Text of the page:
River Wissey Lovell Fuller

Ham Shank

February 2007

A tasty recipe for the cold February nights

There are many ways to use an inexpensive shank; a smoked bacon or ham shank can also be used. From 1 shank you should get 2.25 litres / 4 pints of rich stock, 225 g/8 oz ham pieces and some ham fat.


Put shank in a large saucepan with 2.7 to 3 litres / 41/2 to 51/2 pints of water. Cover pan, bring to the boil and simmer for 11/2 hours until meat and fat is falling off the bone. Or, pressure cook for 3/4 hour adding only the maximum quantity of water indicated in your pressure cooker manual

Strain liquid into jugs. Allow to cool. Then put in refrigerator or wait until fat has risen and stock is set to firm jelly.

When shank has cooled remove meat and separate fatty bits, skin and bones.

Lift fat off jellied stock to use for frying, etc. Skin and fatty bits from the meat can be rendered down to produce more dripping. Put them into a small pan, cover with water and put on lid. Simmer for 1 hour, then pour into a small bowl. As it cools the fat will rise and when set can be lifted off liquid beneath.

Stock freezes well.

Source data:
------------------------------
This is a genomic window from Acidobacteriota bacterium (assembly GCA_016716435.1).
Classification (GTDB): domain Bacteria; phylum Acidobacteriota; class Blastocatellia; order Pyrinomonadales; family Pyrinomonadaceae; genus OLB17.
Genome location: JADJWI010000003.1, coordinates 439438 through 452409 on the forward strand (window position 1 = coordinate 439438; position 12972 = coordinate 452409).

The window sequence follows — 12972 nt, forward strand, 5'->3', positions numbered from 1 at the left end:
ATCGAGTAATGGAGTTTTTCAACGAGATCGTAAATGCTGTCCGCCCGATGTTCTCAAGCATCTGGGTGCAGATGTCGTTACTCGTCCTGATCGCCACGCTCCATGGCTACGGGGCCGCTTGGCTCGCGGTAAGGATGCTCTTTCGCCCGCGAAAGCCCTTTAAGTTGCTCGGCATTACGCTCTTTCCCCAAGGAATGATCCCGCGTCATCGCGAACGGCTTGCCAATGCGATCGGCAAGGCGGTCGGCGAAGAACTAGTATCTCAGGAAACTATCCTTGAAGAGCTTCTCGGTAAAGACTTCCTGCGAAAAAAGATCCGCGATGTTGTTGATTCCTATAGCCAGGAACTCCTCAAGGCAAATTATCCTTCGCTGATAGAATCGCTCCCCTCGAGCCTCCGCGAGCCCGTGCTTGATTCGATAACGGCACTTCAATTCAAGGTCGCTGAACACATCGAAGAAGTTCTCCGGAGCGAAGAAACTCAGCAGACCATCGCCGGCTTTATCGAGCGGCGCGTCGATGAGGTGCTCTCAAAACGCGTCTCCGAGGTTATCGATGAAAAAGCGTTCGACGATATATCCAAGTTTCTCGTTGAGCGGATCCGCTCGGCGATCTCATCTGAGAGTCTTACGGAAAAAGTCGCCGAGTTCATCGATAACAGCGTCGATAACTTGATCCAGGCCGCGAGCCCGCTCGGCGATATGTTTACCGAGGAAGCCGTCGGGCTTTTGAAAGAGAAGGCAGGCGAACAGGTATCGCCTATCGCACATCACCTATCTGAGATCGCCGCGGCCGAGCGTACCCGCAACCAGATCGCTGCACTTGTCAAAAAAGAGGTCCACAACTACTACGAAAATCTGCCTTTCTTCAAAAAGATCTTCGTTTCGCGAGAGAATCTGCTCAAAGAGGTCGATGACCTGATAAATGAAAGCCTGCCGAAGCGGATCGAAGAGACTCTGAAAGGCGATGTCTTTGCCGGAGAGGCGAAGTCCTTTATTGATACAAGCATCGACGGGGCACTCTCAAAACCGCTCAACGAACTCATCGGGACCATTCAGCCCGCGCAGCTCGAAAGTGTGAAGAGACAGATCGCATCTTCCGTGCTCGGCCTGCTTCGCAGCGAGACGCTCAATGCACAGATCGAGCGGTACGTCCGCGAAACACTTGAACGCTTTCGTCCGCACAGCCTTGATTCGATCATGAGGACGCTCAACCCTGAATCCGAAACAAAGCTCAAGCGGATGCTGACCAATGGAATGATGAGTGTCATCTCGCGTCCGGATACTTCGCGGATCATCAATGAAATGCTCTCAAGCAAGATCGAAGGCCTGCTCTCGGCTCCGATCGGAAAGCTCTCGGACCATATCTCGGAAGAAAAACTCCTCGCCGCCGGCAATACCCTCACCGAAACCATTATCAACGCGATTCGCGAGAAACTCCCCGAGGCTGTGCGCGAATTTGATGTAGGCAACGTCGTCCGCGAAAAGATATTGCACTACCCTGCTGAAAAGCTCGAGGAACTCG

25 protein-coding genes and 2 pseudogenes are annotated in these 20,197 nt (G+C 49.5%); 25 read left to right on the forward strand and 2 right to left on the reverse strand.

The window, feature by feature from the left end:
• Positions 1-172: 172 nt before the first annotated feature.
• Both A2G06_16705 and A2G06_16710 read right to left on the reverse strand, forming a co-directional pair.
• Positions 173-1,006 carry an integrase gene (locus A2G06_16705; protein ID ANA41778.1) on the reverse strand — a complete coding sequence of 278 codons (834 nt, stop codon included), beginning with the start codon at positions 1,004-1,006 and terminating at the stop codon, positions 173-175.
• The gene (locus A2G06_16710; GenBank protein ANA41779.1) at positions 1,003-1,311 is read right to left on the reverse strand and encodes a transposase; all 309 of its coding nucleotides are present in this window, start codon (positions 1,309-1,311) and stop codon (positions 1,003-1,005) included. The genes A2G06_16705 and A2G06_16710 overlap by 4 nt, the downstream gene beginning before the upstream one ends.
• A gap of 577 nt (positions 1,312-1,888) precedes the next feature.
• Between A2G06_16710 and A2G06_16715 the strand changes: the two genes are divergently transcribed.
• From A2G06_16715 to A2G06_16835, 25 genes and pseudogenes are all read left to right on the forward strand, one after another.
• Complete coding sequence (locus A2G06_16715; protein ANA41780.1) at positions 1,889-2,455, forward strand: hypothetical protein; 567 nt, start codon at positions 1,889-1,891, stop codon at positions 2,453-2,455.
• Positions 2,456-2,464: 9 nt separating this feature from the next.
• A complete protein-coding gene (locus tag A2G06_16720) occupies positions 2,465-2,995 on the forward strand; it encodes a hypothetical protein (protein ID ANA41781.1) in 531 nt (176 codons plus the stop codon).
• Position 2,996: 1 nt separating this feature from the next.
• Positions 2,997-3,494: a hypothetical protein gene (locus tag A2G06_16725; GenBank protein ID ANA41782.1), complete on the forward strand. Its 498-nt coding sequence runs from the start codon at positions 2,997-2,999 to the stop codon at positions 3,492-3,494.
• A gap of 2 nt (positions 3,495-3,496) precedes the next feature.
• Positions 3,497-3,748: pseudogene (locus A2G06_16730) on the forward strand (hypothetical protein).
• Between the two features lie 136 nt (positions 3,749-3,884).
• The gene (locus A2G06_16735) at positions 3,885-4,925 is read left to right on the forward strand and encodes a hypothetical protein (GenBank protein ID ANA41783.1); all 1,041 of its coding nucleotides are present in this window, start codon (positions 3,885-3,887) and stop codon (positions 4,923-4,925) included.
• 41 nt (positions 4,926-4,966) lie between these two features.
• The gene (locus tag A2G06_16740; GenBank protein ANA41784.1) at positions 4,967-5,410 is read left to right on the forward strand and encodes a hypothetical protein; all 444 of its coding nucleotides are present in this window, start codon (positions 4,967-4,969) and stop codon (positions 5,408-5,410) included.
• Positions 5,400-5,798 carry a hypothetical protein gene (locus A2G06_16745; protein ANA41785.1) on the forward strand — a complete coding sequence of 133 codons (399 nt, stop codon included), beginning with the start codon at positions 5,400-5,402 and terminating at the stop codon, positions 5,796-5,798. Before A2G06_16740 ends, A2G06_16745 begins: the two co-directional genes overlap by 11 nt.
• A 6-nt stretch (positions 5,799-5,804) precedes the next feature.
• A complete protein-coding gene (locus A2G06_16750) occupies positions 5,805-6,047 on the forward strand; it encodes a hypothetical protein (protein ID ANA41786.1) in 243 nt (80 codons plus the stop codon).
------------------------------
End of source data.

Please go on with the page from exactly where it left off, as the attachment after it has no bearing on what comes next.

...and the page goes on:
The ham can be chopped into a white sauce and used on toast or in:



Ham from shank

225 g / 8 oz puff pastry

Beaten egg


Using a floured board, roll out pastry, 2 cm / 3/4 inch thick into an oval or a round.

Put pastry on a baking sheet. Using a sharp knife or cutter, and keeping at least 1 cm / 1/2 inch in from edge of pastry, cut another oval or round, but cut only half way through the pastry. This inner piece will form the lid of the vol-au-vent.

Brush top with beaten egg and leave to rest for 30 minutes.

Bake above middle of a hot oven, Gas 7, 425 degreesF, 220 degreesC, for 8 to 10 minutes until well-risen and golden brown. Then reduce heat to moderately hot, Gas 6, 400 degreesF,200 degreesC, and cook for a further 25 to 30 minutes.

Remove from oven on to a wire cooling rack. Lift off the lid and press down the pastry beneath so there is room for the filling.

Fill the vol-au-vents using the ham pieces obtained above.

Ham Rissoles

Alternatively the ham removed from the shank can be used to make ham rissoles:


125 g/ 4 oz ham pieces finely minced

50 g/ 2oz fresh brown breadcrumbs

1 teaspoon chopped fresh parsley

Salt & pepper

1 tablespoon of basic white sauce or 1 egg yolk

1 beaten egg

Dried breadcrumbs to coat the rissoles

Deep fat or oil to fry


Mix ham, fresh breadcrumbs and parsley.

Bind mixture with sauce or egg-yolk.

With floured hands, shape mixture into short fat sausages. Leave in the refrigerator to firm up.

Dip sausages in beaten egg, then in dried breadcrumbs. Refrigerate for an hour.

Heat fat or oil until nearly smoking hot. Fry rissoles until golden and crisp.

Drain on kitchen paper

The Village Kitchen

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